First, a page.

By Stephanie Zacharek
By Alan Scherstuhl
By Alan Scherstuhl
By Stephanie Zacharek
By Glen Weldon
By Nick Schager
By Amanda Lewis
By Casey Burchby
On its surface, The Daytrippers probably seems like your generic '90s American independent let's-get-our-friends-together-and-make-a-movie movie. Shot in Long Island and Manhattan in sixteen days for about a half-million dollars, with a cast including the inevitable Parker Posey and the almost equally inevitable Stanley Tucci and Campbell Scott--where was Eric Stoltz?--it features a lot of people mouthing off to each other. And it takes place in a single day--just in case you forgot you were watching an allegory.
So the big surprise is that The Daytrippers, a first feature by 32-year-old Greg Mottola, is often fresh. At its best, it's like a homegrown equivalent of the small-scale, quietly observed Czech films from the '60s. Mottola has a fine, accepting sense of the messiness of workaday people's lives. As the movie bops along, those lives get messier and more unresolved, and that feels right. More than that, it feels just. Mottola honors his people by giving their confusions their due.
The characters in The Daytrippers are finding out about their predicaments as they go along. Mottola, who directed award-winning shorts as a film student at Columbia University, is finding out about the medium as he goes along. (What good filmmaker doesn't?) He retains more than a few of the flossier attitudes of American independent pap, but there's an openness to experience in what he does and, in the film's final sequence, an impassioned richness.
For reasons I can't quite fathom, The Daytrippers almost didn't get theatrical distribution in this country. Completed more than two years ago, it went begging for a buyer until Cinepix picked it up. The vaunted Miramax, which has released markedly inferior stuff in the same realm, didn't bite. Sundance, which gives awards to markedly inferior stuff such as Welcome to the Dollhouse, refused it. (Instead, it was the Grand Jury prize winner at Slamdance '96!) The film isn't especially difficult; it's funny, sometimes explosively so, and it has some first-rate acting. So why the cold shoulder?
The comic idea behind The Daytrippers is that dysfunctional families are the only kind of families. Dysfunction is the norm; everything else is an illusion. And it's also an illusion that families can heal you. Maybe they can, but what they do best is drive you bonkers.
Mottola captures the familiar craziness of a clan--the loudmouthed Rita (Anne Meara); her hunched, intimidated husband, Jim Malone (Pat McNamara); and their cowed, wised-up daughters, Eliza (Hope Davis) and Jo (Posey). We first see Eliza and her husband, Louis (Tucci), driving home from a family Thanksgiving dinner in Long Island. They have an easygoing sensuality together; when they arrive home and get right between the sheets, it seems like the most natural thing in the world.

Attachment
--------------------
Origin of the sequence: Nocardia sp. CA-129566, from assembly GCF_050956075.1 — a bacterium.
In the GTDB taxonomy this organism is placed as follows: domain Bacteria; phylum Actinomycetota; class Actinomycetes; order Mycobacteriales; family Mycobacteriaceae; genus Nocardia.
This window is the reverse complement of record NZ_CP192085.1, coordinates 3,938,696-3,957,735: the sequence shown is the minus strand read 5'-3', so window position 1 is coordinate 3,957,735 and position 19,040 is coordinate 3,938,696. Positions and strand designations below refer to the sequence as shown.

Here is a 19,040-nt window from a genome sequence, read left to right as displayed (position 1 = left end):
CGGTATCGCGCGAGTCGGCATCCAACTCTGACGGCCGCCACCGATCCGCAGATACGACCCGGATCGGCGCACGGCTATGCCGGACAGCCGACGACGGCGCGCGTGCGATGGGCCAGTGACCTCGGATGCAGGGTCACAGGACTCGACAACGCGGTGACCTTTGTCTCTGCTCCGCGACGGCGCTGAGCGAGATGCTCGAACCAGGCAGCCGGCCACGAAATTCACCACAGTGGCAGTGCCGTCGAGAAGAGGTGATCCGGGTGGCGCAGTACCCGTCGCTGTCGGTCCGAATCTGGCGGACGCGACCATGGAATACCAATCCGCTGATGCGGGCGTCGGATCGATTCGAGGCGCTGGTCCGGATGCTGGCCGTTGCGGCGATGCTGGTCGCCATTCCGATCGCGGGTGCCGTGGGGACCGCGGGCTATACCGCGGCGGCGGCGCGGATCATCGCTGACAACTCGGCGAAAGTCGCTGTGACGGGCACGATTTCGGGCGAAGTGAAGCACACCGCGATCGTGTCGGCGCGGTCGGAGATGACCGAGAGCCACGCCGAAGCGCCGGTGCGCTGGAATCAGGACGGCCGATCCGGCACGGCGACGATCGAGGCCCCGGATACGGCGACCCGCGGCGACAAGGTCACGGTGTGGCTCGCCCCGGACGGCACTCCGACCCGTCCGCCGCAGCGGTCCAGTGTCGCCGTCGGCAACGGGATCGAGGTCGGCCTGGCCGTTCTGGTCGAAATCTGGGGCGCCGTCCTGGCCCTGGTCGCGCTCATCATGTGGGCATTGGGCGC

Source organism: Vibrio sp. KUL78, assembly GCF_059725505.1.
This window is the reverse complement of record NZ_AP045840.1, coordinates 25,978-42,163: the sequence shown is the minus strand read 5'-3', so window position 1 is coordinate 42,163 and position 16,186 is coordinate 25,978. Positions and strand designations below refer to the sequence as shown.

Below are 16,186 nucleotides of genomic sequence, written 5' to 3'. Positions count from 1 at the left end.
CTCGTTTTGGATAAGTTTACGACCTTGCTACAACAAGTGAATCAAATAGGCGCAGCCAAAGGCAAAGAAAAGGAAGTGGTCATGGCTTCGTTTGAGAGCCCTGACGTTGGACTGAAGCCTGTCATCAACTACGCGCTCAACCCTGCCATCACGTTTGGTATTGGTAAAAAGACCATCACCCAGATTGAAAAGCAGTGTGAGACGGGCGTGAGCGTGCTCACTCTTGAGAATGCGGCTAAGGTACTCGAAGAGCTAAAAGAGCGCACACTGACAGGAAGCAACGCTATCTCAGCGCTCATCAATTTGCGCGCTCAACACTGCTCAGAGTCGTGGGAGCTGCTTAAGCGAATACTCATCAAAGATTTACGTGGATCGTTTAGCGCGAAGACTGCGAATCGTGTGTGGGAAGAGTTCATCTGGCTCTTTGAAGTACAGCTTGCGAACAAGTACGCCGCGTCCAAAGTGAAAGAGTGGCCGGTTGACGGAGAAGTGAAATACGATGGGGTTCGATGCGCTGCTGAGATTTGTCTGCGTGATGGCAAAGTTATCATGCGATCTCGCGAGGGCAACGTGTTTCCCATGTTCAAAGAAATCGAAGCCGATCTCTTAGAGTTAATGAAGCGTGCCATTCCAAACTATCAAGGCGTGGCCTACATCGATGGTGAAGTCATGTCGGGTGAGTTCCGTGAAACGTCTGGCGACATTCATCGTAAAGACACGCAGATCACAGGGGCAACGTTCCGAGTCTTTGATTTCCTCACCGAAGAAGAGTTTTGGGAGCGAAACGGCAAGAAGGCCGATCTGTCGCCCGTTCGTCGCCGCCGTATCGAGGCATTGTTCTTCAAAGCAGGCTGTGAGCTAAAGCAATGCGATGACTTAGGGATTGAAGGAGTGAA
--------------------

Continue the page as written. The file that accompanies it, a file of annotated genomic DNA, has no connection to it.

But we're being set up: Next day while Louis is at work, Hope finds what she thinks is a crumpled mash note to him--a love poem by Andrew Marvell, no less--and she does what for her is the logical thing. She runs her fears by her family.
Rita is a rowdy, direct-action matriarch, and she leads the hunt for the "truth." Packed into the beat-up family station wagon, the Malones, along with Jo's boyfriend, Carl (Liev Schreiber), show up at the Manhattan publishing firm where Louis works. Missing him there, they move on to Louis's likely trysting site in Soho, and then, after a wild-goose chase, to a book-signing party. As the evidence mounts about Louis's affair, the Malones, already frayed, start to unravel.
Mottola likes the idea that as the day deepens, everybody comes up against their worst fears. Eliza confronts the baselessness of her marriage; Jo is seduced by a high-toned novelist (Scott) and backs away from Carl; Rita's hold on her daughters and her husband is fractured. Her manic highs, which at first seemed so loony, become nightmarish.
That's a lot of ground to cover, and Mottola leaves too many tire tracks. The search for Louis and his lover is too transparently an "odyssey." The characters' turmoils seem hurried up for our benefit, as if we might lose interest in them otherwise.
With one exception--Carl--Mottola needn't have worried. His actors have the gift of appearing at the same time convivial and isolated, which is a perfect combo for this film. Crammed into the family car with its broken heater, they create their own heat. Mottola turns togetherness into a sick joke--it sounds good, but it's suffocating.
Coming up for air, the daughters go at life in different ways: Jo, the younger, is quicksilver and a touch bratty, while Eliza is almost serenely withdrawn. But they know what they're up against--with Rita, with Louis, with Carl. As often happens with siblings, the comic misery of their predicament bonds them.
Are the Malones believable? It's difficult at first to reconcile Jo and especially Eliza with their plebeian parents. But real families sometimes are like that. I've known clans with parents who talked like truck drivers and children who--in self-defense?--behaved like little patricians. The Malones' crazy-quilt temperaments are probably closer to the truth of American families than most of what we see in the movies.
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